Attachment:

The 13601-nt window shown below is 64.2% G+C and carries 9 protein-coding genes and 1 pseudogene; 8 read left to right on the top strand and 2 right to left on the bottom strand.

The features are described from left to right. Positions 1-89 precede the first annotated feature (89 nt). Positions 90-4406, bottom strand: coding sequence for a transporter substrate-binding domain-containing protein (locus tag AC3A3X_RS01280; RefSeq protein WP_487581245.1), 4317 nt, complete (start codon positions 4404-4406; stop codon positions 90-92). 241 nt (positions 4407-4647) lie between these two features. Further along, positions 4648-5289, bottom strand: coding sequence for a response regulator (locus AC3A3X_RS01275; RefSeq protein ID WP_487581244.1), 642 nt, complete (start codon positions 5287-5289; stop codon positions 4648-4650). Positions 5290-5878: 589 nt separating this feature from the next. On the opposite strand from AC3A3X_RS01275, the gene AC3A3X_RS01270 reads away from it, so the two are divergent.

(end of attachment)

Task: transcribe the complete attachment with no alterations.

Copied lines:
The 13601-nt window shown below is 64.2% G+C and carries 9 protein-coding genes and 1 pseudogene; 8 read left to right on the top strand and 2 right to left on the bottom strand.

The features are described from left to right. Positions 1-89 precede the first annotated feature (89 nt). Positions 90-4406, bottom strand: coding sequence for a transporter substrate-binding domain-containing protein (locus tag AC3A3X_RS01280; RefSeq protein WP_487581245.1), 4317 nt, complete (start codon positions 4404-4406; stop codon positions 90-92). 241 nt (positions 4407-4647) lie between these two features. Further along, positions 4648-5289, bottom strand: coding sequence for a response regulator (locus AC3A3X_RS01275; RefSeq protein ID WP_487581244.1), 642 nt, complete (start codon positions 5287-5289; stop codon positions 4648-4650). Positions 5290-5878: 589 nt separating this feature from the next. On the opposite strand from AC3A3X_RS01275, the gene AC3A3X_RS01270 reads away from it, so the two are divergent.